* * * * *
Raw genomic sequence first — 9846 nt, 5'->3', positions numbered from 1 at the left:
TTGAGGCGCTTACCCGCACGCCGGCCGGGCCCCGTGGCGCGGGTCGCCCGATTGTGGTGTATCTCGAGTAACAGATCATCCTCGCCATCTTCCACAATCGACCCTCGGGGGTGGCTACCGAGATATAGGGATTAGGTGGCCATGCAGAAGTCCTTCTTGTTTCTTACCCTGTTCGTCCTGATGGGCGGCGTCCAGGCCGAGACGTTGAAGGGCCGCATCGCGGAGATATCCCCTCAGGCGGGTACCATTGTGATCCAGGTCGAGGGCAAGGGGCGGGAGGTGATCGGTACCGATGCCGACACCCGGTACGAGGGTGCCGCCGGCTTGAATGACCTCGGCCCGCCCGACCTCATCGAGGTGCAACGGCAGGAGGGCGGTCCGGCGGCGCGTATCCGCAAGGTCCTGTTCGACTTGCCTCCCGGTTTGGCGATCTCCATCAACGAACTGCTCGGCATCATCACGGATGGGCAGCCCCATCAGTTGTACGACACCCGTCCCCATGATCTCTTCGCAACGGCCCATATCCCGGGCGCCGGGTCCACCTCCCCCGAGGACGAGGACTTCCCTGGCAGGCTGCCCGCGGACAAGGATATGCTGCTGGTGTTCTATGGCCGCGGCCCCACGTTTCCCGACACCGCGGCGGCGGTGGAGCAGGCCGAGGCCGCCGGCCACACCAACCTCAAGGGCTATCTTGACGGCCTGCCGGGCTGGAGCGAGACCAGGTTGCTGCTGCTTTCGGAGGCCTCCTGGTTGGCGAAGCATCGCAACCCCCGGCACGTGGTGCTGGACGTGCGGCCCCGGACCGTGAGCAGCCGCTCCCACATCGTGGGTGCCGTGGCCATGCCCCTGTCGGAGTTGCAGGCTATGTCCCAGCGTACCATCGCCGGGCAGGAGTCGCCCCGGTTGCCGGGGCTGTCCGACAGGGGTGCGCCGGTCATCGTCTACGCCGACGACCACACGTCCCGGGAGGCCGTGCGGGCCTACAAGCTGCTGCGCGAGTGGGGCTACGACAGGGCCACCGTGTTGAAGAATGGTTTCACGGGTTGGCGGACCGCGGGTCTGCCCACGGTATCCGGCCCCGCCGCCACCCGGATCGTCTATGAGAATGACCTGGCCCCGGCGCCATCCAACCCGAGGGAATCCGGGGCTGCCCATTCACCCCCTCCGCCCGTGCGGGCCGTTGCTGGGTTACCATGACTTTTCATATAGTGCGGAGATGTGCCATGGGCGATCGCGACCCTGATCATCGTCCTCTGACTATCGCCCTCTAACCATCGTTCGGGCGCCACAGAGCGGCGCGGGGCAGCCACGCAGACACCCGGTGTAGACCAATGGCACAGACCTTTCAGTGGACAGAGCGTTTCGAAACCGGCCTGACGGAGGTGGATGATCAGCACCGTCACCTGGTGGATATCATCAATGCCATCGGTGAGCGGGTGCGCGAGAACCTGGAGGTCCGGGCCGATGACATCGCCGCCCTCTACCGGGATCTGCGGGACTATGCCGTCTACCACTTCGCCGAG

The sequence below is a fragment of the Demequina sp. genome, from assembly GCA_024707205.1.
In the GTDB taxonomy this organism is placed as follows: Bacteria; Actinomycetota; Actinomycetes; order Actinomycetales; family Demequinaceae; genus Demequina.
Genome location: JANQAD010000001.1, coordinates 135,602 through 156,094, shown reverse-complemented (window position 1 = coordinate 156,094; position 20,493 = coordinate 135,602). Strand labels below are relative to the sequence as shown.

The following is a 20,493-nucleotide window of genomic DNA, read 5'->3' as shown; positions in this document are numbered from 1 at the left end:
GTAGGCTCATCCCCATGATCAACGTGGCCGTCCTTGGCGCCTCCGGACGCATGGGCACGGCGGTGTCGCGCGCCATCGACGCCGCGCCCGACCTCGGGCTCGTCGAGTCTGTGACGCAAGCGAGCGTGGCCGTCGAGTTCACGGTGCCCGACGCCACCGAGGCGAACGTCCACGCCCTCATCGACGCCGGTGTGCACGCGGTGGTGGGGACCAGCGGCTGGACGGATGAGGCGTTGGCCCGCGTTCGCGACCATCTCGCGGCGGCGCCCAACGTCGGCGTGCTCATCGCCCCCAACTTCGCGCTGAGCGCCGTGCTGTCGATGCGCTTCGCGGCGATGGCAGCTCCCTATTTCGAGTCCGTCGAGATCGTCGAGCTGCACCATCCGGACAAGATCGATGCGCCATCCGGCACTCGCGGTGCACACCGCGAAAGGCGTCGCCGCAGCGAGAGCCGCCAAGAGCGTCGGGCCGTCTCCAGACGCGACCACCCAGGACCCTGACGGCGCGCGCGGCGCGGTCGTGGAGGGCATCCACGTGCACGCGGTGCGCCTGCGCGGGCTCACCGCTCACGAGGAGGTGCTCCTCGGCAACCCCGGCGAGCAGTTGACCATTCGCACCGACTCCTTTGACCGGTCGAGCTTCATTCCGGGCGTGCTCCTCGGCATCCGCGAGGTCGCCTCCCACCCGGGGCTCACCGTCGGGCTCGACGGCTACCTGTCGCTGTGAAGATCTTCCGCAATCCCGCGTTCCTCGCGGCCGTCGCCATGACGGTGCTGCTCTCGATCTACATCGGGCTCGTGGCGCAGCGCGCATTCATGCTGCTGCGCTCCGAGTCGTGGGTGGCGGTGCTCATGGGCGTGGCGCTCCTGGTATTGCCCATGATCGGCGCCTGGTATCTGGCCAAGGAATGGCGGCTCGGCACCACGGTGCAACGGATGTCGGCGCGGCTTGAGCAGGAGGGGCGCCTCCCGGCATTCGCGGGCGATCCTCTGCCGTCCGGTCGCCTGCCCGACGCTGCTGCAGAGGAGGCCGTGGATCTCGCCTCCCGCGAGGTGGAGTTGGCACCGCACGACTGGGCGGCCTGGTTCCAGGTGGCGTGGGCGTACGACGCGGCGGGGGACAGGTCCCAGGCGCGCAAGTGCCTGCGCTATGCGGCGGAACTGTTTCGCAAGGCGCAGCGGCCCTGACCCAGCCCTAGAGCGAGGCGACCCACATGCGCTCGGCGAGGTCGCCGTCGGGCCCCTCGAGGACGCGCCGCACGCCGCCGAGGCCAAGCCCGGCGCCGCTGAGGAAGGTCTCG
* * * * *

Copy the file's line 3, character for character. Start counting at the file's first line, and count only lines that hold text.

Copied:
The sequence below is a fragment of the Demequina sp. genome, from assembly GCA_024707205.1.